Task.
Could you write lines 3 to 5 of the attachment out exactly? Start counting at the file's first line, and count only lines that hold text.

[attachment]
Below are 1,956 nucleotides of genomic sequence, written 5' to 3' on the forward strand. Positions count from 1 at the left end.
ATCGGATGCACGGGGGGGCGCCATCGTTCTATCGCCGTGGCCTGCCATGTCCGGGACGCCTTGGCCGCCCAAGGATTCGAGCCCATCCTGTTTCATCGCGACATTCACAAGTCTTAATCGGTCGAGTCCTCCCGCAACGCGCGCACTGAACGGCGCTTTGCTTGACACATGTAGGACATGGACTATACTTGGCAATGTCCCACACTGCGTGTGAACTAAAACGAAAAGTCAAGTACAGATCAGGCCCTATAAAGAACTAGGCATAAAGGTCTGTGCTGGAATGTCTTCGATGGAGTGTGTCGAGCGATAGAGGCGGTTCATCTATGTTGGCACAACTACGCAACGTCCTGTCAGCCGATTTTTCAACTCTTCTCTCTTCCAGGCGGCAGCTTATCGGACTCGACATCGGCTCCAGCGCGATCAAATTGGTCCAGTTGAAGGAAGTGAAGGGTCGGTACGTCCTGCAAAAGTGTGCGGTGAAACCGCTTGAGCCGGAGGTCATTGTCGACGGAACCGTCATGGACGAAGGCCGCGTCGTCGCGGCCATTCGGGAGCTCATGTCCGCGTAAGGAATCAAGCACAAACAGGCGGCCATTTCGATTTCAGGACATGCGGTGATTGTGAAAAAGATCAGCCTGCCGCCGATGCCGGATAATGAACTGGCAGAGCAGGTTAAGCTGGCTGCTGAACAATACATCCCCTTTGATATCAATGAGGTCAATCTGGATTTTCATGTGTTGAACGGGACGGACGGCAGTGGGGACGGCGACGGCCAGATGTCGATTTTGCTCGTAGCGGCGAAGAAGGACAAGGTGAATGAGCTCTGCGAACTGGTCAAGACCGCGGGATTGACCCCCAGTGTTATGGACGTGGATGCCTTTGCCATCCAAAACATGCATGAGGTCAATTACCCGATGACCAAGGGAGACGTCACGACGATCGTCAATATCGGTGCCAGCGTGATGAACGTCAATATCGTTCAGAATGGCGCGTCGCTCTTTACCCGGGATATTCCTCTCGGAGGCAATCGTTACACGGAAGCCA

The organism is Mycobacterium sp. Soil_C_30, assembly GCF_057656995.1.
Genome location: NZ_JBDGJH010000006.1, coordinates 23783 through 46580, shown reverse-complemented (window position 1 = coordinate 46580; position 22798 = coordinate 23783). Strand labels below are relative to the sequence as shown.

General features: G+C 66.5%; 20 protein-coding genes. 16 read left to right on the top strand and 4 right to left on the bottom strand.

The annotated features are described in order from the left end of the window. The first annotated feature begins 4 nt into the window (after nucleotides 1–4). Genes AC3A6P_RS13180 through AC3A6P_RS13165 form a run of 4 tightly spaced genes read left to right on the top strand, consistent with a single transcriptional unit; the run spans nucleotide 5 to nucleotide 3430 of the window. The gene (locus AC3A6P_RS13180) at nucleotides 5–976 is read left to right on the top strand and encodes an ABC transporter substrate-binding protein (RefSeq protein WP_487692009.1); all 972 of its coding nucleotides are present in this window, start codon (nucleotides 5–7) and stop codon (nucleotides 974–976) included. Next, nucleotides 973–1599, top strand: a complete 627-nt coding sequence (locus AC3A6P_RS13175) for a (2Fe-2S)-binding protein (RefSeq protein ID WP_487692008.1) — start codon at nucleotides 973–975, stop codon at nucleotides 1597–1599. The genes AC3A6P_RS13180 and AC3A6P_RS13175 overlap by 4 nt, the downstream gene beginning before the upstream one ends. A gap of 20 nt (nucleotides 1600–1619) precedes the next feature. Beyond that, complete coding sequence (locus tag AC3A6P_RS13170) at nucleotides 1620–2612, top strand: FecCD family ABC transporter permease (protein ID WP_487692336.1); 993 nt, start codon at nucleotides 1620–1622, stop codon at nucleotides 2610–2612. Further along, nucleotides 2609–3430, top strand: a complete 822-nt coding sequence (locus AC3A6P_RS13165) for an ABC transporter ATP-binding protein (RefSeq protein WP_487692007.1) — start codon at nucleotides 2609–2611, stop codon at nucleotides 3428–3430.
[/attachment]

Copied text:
The organism is Mycobacterium sp. Soil_C_30, assembly GCF_057656995.1.
Genome location: NZ_JBDGJH010000006.1, coordinates 23783 through 46580, shown reverse-complemented (window position 1 = coordinate 46580; position 22798 = coordinate 23783). Strand labels below are relative to the sequence as shown.

General features: G+C 66.5%; 20 protein-coding genes. 16 read left to right on the top strand and 4 right to left on the bottom strand.